By Dr. Michael J.K. Bokor

Monday, January 30, 2012

We insist that the UN has more questions to answer than its Secretary-General will admit. When he poked African leaders to be soft on gay/lesbian/queer issues, Ban Ki-Moon was looking for dung where no cow grazed. He has no moral justification to pontificate. His own UN is guilty of wrongdoing and failing to function impartially. Here is the second aspect of its shortcomings.

The UN’s Political Improprieties

The UN has failed at the political level too. We know how the US and its allies treat states that they consider to be pariahs, North Korea being an obvious one. As a South Korean, Ba Ki-Moon must know more about the factors that have kept his country separated from North Korea and why the immense support given it by the US and its allies won’t help solve the problem but will continue to worsen the situation in the Korean Peninsula.

The Korean crisis cannot be resolved because of the one-sided approach that the US and its allies have adopted—putting pressure on North Korea (to abandon its nuclear programme, especially) while pampering South Korea and positioning it to threaten its neighbor.

The Armistice that ended the Korean War in 1953 wasn’t a true peace treaty to ensure stability and re-unite the two Koreas, which suggests that any effort to resolve that crisis must be devoid of suspicion and mistrust (distrust) if it is to be accepted by both parties. But the situation is not so.

There is no indication that the UN is interested in helping these two countries re-unite for mutual benefits nor is it seriously interested in ensuring peace in that part of  the world. Why will the UN work against the interests of the very powers that finance and handle it, anyway?

After all, for as long as the tension exists there, the better chances are that the US will continue to retain its military and strategic presence there as a way to peek into China, which it considers as its major threat on the global stage.

So, any talk of the Korean crisis being resolved soon is inconceivable. Resolving it means closing the door on the US which, in turn, means its losing that geopolitical peeking node. The US won’t allow its interests to be endangered that way. The Korean crisis, then, must continue to exist so it can remain close to China’s borders. The benefits of the sneak peek are too tempting to be sacrificed through a suicidal move for the reunification of the Koreas.

The question, then, is: If the UN could help bring down the iron curtain for the two rival German states to reunite, why isn’t it doing so for the two Koreas too? Or, what is it about the UN’s own political, strategic, and ideological interests that is hampering its peace-making efforts there?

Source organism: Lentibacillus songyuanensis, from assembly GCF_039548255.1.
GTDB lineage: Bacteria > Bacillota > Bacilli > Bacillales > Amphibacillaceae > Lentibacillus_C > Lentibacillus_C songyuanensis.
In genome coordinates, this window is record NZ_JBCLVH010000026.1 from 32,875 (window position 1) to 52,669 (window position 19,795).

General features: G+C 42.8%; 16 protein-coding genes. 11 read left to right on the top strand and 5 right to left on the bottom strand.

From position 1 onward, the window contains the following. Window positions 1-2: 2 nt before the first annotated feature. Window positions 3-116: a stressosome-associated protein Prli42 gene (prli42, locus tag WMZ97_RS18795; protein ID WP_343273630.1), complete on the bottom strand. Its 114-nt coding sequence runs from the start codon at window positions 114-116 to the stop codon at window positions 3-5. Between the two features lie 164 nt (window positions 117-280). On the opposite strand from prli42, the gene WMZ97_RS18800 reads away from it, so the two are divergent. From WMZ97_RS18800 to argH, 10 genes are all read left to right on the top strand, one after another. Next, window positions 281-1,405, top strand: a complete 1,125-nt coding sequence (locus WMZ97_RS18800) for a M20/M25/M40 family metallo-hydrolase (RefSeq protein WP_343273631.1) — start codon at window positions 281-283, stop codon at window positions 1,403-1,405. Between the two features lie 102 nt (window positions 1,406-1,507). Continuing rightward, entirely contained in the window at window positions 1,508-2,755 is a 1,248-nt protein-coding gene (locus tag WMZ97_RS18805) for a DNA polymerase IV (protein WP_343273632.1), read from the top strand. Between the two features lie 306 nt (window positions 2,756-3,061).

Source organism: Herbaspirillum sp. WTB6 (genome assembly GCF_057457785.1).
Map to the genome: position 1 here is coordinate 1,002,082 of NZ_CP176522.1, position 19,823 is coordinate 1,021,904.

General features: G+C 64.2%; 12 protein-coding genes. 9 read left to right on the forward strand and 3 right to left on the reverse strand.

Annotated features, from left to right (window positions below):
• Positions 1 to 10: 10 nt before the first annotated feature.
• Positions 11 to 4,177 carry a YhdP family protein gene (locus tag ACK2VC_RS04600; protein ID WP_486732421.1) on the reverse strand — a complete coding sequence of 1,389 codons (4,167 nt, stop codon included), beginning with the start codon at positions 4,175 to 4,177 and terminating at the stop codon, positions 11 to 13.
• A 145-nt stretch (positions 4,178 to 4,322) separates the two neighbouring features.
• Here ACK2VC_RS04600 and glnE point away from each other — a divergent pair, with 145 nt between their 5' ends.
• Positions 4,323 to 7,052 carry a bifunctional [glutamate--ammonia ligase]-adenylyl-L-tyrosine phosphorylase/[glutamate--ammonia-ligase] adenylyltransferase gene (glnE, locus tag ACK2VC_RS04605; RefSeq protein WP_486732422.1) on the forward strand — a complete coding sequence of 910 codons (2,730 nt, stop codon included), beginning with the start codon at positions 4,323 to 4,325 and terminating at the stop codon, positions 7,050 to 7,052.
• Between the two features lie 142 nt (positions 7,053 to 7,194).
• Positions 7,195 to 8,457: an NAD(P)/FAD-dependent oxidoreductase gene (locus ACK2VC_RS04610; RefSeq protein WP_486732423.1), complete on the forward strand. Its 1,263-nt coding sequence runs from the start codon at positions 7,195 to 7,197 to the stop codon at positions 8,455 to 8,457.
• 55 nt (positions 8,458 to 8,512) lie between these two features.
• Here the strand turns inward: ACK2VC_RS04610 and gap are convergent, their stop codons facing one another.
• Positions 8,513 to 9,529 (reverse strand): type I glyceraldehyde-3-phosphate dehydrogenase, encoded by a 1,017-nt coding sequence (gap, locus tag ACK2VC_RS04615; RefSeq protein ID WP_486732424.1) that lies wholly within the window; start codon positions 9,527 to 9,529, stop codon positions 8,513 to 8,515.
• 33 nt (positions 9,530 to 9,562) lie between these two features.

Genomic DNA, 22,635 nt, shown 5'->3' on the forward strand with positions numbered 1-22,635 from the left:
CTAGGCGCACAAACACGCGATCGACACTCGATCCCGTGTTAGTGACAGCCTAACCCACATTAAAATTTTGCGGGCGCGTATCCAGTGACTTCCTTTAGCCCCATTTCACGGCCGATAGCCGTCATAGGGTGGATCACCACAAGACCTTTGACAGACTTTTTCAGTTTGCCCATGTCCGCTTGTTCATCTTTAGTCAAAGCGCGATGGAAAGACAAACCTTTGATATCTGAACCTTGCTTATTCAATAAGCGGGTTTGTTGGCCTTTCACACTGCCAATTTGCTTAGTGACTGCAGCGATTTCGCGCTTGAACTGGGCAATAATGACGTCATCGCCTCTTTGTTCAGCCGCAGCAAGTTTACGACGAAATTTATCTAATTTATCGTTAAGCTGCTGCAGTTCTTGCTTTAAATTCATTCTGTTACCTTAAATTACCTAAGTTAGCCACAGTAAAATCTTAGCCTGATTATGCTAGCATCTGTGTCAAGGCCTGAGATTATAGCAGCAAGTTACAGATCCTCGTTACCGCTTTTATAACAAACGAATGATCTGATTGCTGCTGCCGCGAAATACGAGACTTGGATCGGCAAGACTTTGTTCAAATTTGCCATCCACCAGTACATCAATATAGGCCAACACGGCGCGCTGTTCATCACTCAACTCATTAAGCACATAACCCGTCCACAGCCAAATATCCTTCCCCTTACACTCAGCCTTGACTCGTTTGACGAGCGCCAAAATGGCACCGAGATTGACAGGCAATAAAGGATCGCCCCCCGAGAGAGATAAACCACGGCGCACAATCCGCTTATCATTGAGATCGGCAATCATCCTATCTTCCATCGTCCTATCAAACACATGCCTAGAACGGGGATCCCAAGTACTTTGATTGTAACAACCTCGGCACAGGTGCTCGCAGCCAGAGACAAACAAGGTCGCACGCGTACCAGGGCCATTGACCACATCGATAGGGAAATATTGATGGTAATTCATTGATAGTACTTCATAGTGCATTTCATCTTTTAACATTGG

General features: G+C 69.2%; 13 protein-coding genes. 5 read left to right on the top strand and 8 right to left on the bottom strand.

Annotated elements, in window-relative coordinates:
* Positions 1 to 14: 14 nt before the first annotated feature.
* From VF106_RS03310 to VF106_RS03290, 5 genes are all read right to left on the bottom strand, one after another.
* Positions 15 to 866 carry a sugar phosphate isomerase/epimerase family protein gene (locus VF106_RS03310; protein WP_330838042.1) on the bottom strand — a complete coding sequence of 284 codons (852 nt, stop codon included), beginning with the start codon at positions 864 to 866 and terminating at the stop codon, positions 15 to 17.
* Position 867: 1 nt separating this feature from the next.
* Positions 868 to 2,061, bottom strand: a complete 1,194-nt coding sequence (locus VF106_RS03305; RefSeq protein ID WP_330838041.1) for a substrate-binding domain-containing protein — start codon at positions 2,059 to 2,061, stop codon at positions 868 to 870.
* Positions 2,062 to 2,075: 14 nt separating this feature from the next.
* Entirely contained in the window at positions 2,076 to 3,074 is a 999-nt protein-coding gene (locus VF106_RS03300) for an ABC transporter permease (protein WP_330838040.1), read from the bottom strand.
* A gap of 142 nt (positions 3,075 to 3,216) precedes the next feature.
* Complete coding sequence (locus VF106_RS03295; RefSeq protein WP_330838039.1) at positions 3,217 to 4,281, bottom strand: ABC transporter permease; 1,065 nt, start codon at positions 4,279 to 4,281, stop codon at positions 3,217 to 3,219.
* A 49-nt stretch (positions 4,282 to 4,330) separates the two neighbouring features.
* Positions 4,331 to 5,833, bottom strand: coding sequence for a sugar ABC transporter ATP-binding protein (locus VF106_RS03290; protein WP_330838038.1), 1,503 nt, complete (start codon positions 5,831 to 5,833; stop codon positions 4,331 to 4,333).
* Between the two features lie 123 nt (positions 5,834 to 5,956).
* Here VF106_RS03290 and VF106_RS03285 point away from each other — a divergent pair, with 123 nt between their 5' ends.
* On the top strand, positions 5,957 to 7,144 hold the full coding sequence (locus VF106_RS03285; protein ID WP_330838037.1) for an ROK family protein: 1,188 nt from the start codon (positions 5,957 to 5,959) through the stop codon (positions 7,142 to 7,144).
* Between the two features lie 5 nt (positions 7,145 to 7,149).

We know that the circumstances surrounding the German case are far different from those straining the relations between the two Koreas. But what can’t the UN do to command respect and trust from both countries if it genuinely seeks an impartial resolution of the conflict?

The UN can’t do anything beyond issuing statements in support of threats against North Korea that periodically emanate from the corridors of power in the US and its European allies because it is nothing but an appendage of those systems.

Now, we see how Myanmar (Burma) is gradually easing itself into what the West sees as democracy for which the US has already fallen head-over-heels in love with its leaders and is re-establishing diplomatic ties with that country. The efforts being made to ease tension in that country can be extended to others too if the UN is indeed genuinely interested in helping solve crises dispassionately.

But it is not, having allowed itself to be manipulated and dictated to by its financiers and handlers. Such is the sad state of affairs, which makes the UN a laughing stock to serious observers of its manouevres all over the world.

We can infer from how Iran is rebuffing the UN’s approach to its nuclear programme that the world body’s credibility is on the line. It seems to be at the crossroads as far as its operations are concerned.

Against this background, the UN itself needs serious reforms to claw back credibility and goodwill. Until it does so, it will continue to be at the beck and call of those financiers and handlers to be manipulated to satisfy their self-serving agenda. In that vein, it risks becoming anachronistic. An organization that comes across as such will not be allowed to dictate to Africans how to live their lives.

There is no profit for Africans to derive from accepting practices that conflict with their socio-cultural norms but are promoted as the best ideals elsewhere, especially in the West. The West has already done much harm to Africa’s interests. Now, it is attacking the very bastion of the continent’s socio-cultural and moral integrity.

Africans know best what their moral precepts and injunctions are and should protect what best defines them. They don’t need a Ban Ki-Moon to ram anything down their throats and shouldn’t give him that elbow room. They do so at a greater risk to their very being and survival.

Ban Ki-Moon must know where to tread so he doesn’t add more worries to what is fast eroding his credibility. Africans will do better without his pontification on moral issues that don’t help them solve their existential problems. Africa needs better measures to solve its problems of under-development, not to encourage immorality at the highest level unimaginable.

As the National Geographic channel’s disclaimer to its programme (“Worlds Apart”) says, “Every society has its own standards for judging what is socially acceptable.” I wish the UN Secretary-General and all others thinking and behaving like him will take a cue from this disclaimer.

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